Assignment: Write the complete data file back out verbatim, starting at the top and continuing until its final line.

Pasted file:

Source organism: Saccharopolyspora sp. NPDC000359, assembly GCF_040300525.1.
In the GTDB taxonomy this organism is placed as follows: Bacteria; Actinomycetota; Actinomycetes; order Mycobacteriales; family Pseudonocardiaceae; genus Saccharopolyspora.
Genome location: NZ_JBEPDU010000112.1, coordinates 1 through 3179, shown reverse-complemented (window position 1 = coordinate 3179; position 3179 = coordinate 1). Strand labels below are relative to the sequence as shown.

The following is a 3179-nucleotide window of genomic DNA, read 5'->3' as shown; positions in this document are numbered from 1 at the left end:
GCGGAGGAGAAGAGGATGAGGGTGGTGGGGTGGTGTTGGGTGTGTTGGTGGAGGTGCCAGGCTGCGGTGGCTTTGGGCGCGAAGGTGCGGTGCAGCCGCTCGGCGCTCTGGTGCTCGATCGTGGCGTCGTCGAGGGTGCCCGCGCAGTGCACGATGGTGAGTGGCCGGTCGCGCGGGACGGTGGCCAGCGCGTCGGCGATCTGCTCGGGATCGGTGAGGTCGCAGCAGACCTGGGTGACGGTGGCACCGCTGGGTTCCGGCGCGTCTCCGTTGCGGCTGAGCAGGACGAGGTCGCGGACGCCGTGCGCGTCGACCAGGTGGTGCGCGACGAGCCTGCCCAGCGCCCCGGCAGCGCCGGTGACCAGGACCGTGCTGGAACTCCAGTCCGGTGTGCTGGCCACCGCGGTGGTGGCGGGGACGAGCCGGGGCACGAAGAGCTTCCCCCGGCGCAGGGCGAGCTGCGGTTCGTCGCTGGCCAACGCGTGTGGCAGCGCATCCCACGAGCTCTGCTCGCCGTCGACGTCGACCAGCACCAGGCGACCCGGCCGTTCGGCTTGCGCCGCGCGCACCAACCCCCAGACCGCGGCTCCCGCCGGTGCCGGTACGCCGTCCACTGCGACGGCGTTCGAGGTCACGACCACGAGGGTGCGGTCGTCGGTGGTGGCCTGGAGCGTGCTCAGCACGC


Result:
Source organism: Saccharopolyspora sp. NPDC000359, assembly GCF_040300525.1.
In the GTDB taxonomy this organism is placed as follows: Bacteria; Actinomycetota; Actinomycetes; order Mycobacteriales; family Pseudonocardiaceae; genus Saccharopolyspora.
Genome location: NZ_JBEPDU010000112.1, coordinates 1 through 3179, shown reverse-complemented (window position 1 = coordinate 3179; position 3179 = coordinate 1). Strand labels below are relative to the sequence as shown.

The following is a 3179-nucleotide window of genomic DNA, read 5'->3' as shown; positions in this document are numbered from 1 at the left end:
GCGGAGGAGAAGAGGATGAGGGTGGTGGGGTGGTGTTGGGTGTGTTGGTGGAGGTGCCAGGCTGCGGTGGCTTTGGGCGCGAAGGTGCGGTGCAGCCGCTCGGCGCTCTGGTGCTCGATCGTGGCGTCGTCGAGGGTGCCCGCGCAGTGCACGATGGTGAGTGGCCGGTCGCGCGGGACGGTGGCCAGCGCGTCGGCGATCTGCTCGGGATCGGTGAGGTCGCAGCAGACCTGGGTGACGGTGGCACCGCTGGGTTCCGGCGCGTCTCCGTTGCGGCTGAGCAGGACGAGGTCGCGGACGCCGTGCGCGTCGACCAGGTGGTGCGCGACGAGCCTGCCCAGCGCCCCGGCAGCGCCGGTGACCAGGACCGTGCTGGAACTCCAGTCCGGTGTGCTGGCCACCGCGGTGGTGGCGGGGACGAGCCGGGGCACGAAGAGCTTCCCCCGGCGCAGGGCGAGCTGCGGTTCGTCGCTGGCCAACGCGTGTGGCAGCGCATCCCACGAGCTCTGCTCGCCGTCGACGTCGACCAGCACCAGGCGACCCGGCCGTTCGGCTTGCGCCGCGCGCACCAACCCCCAGACCGCGGCTCCCGCCGGTGCCGGTACGCCGTCCACTGCGACGGCGTTCGAGGTCACGACCACGAGGGTGCGGTCGTCGGTGGTGGCCTGGAGCGTGCTCAGCACGC